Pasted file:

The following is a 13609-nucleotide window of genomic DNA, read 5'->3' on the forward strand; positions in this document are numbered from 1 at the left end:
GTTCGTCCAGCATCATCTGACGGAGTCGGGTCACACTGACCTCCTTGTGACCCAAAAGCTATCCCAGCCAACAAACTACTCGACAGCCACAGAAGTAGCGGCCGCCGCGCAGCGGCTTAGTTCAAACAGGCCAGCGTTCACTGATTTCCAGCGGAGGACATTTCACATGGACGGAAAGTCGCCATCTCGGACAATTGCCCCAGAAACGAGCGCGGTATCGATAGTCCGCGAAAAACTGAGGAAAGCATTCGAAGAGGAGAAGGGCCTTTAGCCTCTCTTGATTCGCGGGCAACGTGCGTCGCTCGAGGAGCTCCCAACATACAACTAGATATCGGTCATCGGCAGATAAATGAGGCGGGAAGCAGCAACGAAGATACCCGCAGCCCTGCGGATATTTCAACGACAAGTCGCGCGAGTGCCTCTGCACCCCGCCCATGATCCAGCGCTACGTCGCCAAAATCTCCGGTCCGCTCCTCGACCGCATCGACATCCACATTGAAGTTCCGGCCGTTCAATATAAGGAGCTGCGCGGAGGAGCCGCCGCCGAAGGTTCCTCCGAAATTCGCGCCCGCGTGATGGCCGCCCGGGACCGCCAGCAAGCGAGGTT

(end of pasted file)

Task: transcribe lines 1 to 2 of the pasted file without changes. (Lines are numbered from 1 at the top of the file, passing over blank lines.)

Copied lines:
The following is a 13609-nucleotide window of genomic DNA, read 5'->3' on the forward strand; positions in this document are numbered from 1 at the left end:
GTTCGTCCAGCATCATCTGACGGAGTCGGGTCACACTGACCTCCTTGTGACCCAAAAGCTATCCCAGCCAACAAACTACTCGACAGCCACAGAAGTAGCGGCCGCCGCGCAGCGGCTTAGTTCAAACAGGCCAGCGTTCACTGATTTCCAGCGGAGGACATTTCACATGGACGGAAAGTCGCCATCTCGGACAATTGCCCCAGAAACGAGCGCGGTATCGATAGTCCGCGAAAAACTGAGGAAAGCATTCGAAGAGGAGAAGGGCCTTTAGCCTCTCTTGATTCGCGGGCAACGTGCGTCGCTCGAGGAGCTCCCAACATACAACTAGATATCGGTCATCGGCAGATAAATGAGGCGGGAAGCAGCAACGAAGATACCCGCAGCCCTGCGGATATTTCAACGACAAGTCGCGCGAGTGCCTCTGCACCCCGCCCATGATCCAGCGCTACGTCGCCAAAATCTCCGGTCCGCTCCTCGACCGCATCGACATCCACATTGAAGTTCCGGCCGTTCAATATAAGGAGCTGCGCGGAGGAGCCGCCGCCGAAGGTTCCTCCGAAATTCGCGCCCGCGTGATGGCCGCCCGGGACCGCCAGCAAGCGAGGTT